By: Robert H. Sheinberg, D.P.M., D.A.B.F.A.S., F.A.C.F.A.S.
Freiberg’s disease most commonly affects children between the ages of 10 and 15. The metatarsal head, which is one of the primary weightbearing areas of the foot, may have a temporary interruption of the blood supply to that area. Pain, swelling and difficulty weightbearing are most common when a child or teenager begins to walk. It is more common in females than in males.
- Temporary interruption of the blood supply to the end of the bone which can be seen with low-grade micro trauma to the area. This can be seen in sports that require the young athlete to do repetitive movements on the ball of the foot.
- Trauma to the ball of the foot, as a child or teenager may jump from a height landing hard on the ball of the foot, causing injury to the blood supply to that area.
- Structural abnormalities are common in which the second metatarsal is much longer than the other metatarsals.
- Metabolic disorders must be ruled out.
- Pain, tenderness and swelling are present on the top and bottom of the foot usually behind the second toe. It may also uncommonly occur in the third or fourth metatarsal head as well.
- Pain with movement of the second, third or fourth toes in a flexed or extended posture.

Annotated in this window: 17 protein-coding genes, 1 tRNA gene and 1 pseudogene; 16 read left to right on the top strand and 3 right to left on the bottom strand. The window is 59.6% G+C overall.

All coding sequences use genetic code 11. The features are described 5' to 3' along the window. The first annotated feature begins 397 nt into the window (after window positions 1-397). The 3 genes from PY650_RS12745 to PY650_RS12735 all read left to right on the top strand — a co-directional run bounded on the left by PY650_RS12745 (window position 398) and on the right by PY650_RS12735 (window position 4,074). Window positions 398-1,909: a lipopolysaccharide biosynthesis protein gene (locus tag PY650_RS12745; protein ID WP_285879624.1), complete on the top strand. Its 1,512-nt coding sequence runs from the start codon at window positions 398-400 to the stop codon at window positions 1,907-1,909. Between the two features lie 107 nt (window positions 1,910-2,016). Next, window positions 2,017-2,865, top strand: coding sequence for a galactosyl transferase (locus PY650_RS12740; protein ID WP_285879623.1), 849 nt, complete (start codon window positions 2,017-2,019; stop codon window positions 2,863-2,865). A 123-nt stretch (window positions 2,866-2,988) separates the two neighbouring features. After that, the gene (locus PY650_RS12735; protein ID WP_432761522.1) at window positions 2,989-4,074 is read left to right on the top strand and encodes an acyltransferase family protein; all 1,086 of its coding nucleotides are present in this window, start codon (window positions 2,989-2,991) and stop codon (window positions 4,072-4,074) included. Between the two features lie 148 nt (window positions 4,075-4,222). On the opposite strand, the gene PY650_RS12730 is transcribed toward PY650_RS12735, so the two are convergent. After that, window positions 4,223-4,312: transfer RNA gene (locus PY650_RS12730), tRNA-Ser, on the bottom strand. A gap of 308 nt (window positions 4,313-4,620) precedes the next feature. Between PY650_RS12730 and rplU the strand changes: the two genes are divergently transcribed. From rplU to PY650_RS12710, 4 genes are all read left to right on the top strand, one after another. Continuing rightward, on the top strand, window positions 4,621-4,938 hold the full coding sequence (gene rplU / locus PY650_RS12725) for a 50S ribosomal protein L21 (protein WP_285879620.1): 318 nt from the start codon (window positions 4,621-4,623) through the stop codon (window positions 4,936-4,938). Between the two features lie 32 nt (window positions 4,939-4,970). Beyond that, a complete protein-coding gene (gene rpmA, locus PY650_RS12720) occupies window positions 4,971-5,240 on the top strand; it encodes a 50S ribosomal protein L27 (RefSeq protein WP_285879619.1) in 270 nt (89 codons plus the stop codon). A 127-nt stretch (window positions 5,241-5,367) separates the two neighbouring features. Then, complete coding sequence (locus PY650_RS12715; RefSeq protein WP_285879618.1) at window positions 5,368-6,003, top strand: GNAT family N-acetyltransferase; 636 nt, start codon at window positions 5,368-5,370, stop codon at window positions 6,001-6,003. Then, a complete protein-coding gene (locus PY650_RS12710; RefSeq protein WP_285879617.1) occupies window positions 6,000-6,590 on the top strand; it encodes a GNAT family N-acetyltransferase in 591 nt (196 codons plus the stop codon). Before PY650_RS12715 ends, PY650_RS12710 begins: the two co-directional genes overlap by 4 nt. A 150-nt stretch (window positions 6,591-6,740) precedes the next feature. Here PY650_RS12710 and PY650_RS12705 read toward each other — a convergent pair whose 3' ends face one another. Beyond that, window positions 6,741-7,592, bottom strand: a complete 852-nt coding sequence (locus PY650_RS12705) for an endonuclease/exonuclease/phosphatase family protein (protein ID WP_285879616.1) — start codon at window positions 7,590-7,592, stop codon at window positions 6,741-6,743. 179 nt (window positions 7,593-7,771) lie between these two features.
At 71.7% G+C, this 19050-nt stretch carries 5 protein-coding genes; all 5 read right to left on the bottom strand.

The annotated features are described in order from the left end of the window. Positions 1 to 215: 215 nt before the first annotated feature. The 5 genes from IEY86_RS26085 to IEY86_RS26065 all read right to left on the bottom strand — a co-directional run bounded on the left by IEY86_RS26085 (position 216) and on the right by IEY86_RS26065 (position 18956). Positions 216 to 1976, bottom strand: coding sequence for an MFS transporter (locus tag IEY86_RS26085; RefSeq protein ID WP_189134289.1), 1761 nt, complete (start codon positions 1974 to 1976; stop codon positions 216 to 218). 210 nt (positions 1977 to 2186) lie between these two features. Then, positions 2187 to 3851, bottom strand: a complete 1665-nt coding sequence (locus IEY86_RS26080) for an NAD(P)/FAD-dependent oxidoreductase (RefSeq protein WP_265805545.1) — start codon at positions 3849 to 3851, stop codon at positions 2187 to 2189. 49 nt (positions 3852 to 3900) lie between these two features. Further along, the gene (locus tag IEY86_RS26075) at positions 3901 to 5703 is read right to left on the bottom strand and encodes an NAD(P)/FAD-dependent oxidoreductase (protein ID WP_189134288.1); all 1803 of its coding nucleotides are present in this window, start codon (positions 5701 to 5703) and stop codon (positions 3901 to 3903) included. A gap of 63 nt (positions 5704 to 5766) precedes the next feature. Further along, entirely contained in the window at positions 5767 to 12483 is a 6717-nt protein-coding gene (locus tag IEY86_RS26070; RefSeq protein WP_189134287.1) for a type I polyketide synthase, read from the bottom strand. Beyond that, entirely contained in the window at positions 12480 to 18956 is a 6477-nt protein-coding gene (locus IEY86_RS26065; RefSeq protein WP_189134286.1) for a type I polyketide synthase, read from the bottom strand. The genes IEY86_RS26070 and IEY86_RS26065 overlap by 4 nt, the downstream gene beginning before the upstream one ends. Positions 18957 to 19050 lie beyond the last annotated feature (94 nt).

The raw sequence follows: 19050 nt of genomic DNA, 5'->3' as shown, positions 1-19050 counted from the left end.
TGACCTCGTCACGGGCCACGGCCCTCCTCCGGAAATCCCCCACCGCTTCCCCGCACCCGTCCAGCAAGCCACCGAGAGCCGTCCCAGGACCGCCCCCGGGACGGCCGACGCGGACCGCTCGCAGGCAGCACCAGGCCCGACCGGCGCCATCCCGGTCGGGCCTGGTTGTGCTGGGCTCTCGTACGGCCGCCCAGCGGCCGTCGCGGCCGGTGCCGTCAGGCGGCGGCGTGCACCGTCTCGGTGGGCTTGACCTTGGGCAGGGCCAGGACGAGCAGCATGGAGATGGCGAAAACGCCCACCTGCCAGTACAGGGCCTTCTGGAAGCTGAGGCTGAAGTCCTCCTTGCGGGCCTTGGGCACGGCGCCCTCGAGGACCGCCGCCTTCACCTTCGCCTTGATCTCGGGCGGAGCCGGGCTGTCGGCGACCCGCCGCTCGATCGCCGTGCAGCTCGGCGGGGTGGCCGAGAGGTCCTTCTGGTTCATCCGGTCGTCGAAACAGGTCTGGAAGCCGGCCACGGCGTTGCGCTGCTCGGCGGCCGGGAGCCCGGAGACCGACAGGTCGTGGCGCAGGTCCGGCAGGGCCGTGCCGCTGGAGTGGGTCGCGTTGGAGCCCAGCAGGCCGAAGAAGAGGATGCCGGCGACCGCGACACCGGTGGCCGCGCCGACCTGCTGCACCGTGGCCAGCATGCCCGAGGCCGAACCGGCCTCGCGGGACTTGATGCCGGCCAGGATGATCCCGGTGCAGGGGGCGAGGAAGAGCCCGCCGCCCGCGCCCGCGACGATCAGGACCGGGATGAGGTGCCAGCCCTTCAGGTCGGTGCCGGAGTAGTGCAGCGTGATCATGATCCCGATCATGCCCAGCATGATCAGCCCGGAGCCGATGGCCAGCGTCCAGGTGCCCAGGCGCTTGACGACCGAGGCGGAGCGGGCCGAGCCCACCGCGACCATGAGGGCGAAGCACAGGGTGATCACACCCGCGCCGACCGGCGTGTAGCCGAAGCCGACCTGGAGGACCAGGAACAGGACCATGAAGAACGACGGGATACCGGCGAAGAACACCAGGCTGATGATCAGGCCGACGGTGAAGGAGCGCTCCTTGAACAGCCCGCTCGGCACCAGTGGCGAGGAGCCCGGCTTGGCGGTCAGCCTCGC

- Avoidance of all weight on the ball of the foot is seen as the child walks on the heel or the outside of the foot to avoid pressure to the affected area.
- May be normal at first in the earlier stages. With time can progress to flattening of the metatarsal head as it loses its normal rounded appearance. Fragmentation and arthritis in the joint may be a late development.
- It is important to identify the injury at its earliest stage to prevent the head of the bone from collapsing which can cause arthritis in the second toe joint.
- Immobilization in a boot that extends beyond the toes coupled with the use of crutches will help to take pressure off the area and allow the blood supply to improve to the bone and healing to take place. Immobilization may be necessary for 6-12 weeks.
- Following immobilization when weightbearing is pain free, the child or teenager is transferred into an orthotic in their shoe to avoid pressure to the metatarsal affected.
- Avoidance of activity on the ball of the foot for a period of months will allow uneventful healing if bony changes have not taken place.
- If collapse of the bone is seen, surgery may be necessary to remove damaged cartilage and decompress the joint to take stress off the area.
- If seen early, this condition should cause no long-term problems.
- If seen late, osteoarthritis and pain may be a long-term consequence.
Below is an example of Freiberg' infarction of the second metatarsal head.